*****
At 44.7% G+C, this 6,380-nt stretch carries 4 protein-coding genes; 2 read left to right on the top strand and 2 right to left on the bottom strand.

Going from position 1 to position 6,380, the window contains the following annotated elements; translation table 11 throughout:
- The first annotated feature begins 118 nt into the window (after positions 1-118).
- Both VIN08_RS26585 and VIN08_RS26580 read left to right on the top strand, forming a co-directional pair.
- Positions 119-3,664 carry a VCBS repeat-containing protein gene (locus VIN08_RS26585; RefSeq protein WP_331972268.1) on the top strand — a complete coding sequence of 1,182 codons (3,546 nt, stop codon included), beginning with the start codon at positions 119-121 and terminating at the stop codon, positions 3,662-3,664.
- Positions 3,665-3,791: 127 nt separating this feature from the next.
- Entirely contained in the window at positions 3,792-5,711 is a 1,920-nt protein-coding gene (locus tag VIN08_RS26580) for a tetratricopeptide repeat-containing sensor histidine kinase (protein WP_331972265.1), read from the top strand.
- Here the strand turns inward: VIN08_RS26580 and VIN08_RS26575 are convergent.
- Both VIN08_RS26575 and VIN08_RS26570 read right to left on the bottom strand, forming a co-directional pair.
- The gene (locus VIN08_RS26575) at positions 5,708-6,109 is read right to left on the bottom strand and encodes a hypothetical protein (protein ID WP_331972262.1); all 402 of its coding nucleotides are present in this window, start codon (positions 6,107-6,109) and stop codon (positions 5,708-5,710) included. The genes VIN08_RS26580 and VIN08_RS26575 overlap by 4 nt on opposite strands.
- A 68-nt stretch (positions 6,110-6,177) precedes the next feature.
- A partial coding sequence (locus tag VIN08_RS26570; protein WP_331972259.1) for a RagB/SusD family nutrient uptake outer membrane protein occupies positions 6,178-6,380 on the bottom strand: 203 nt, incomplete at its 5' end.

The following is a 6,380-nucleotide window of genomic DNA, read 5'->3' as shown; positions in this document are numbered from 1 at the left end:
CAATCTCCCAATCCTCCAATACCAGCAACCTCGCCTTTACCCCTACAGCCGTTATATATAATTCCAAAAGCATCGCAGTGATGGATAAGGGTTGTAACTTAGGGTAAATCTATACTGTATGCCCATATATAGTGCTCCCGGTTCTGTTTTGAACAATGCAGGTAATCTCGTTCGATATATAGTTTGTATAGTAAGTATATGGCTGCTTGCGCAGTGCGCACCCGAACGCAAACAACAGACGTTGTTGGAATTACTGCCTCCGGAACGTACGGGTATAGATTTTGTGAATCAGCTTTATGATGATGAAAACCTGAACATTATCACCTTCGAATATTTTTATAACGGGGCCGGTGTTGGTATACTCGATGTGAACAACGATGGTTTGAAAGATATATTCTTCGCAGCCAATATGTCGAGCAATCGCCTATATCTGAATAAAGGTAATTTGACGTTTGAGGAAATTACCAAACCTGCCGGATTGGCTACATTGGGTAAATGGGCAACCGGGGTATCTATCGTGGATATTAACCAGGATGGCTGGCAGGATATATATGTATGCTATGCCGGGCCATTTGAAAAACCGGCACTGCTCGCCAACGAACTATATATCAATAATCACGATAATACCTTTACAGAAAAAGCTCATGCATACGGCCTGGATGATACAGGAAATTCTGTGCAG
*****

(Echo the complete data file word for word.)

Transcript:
At 44.7% G+C, this 6,380-nt stretch carries 4 protein-coding genes; 2 read left to right on the top strand and 2 right to left on the bottom strand.

Going from position 1 to position 6,380, the window contains the following annotated elements; translation table 11 throughout:
- The first annotated feature begins 118 nt into the window (after positions 1-118).
- Both VIN08_RS26585 and VIN08_RS26580 read left to right on the top strand, forming a co-directional pair.
- Positions 119-3,664 carry a VCBS repeat-containing protein gene (locus VIN08_RS26585; RefSeq protein WP_331972268.1) on the top strand — a complete coding sequence of 1,182 codons (3,546 nt, stop codon included), beginning with the start codon at positions 119-121 and terminating at the stop codon, positions 3,662-3,664.
- Positions 3,665-3,791: 127 nt separating this feature from the next.
- Entirely contained in the window at positions 3,792-5,711 is a 1,920-nt protein-coding gene (locus tag VIN08_RS26580) for a tetratricopeptide repeat-containing sensor histidine kinase (protein WP_331972265.1), read from the top strand.
- Here the strand turns inward: VIN08_RS26580 and VIN08_RS26575 are convergent.
- Both VIN08_RS26575 and VIN08_RS26570 read right to left on the bottom strand, forming a co-directional pair.
- The gene (locus VIN08_RS26575) at positions 5,708-6,109 is read right to left on the bottom strand and encodes a hypothetical protein (protein ID WP_331972262.1); all 402 of its coding nucleotides are present in this window, start codon (positions 6,107-6,109) and stop codon (positions 5,708-5,710) included. The genes VIN08_RS26580 and VIN08_RS26575 overlap by 4 nt on opposite strands.
- A 68-nt stretch (positions 6,110-6,177) precedes the next feature.
- A partial coding sequence (locus tag VIN08_RS26570; protein WP_331972259.1) for a RagB/SusD family nutrient uptake outer membrane protein occupies positions 6,178-6,380 on the bottom strand: 203 nt, incomplete at its 5' end.

The following is a 6,380-nucleotide window of genomic DNA, read 5'->3' as shown; positions in this document are numbered from 1 at the left end:
CAATCTCCCAATCCTCCAATACCAGCAACCTCGCCTTTACCCCTACAGCCGTTATATATAATTCCAAAAGCATCGCAGTGATGGATAAGGGTTGTAACTTAGGGTAAATCTATACTGTATGCCCATATATAGTGCTCCCGGTTCTGTTTTGAACAATGCAGGTAATCTCGTTCGATATATAGTTTGTATAGTAAGTATATGGCTGCTTGCGCAGTGCGCACCCGAACGCAAACAACAGACGTTGTTGGAATTACTGCCTCCGGAACGTACGGGTATAGATTTTGTGAATCAGCTTTATGATGATGAAAACCTGAACATTATCACCTTCGAATATTTTTATAACGGGGCCGGTGTTGGTATACTCGATGTGAACAACGATGGTTTGAAAGATATATTCTTCGCAGCCAATATGTCGAGCAATCGCCTATATCTGAATAAAGGTAATTTGACGTTTGAGGAAATTACCAAACCTGCCGGATTGGCTACATTGGGTAAATGGGCAACCGGGGTATCTATCGTGGATATTAACCAGGATGGCTGGCAGGATATATATGTATGCTATGCCGGGCCATTTGAAAAACCGGCACTGCTCGCCAACGAACTATATATCAATAATCACGATAATACCTTTACAGAAAAAGCTCATGCATACGGCCTGGATGATACAGGAAATTCTGTGCAG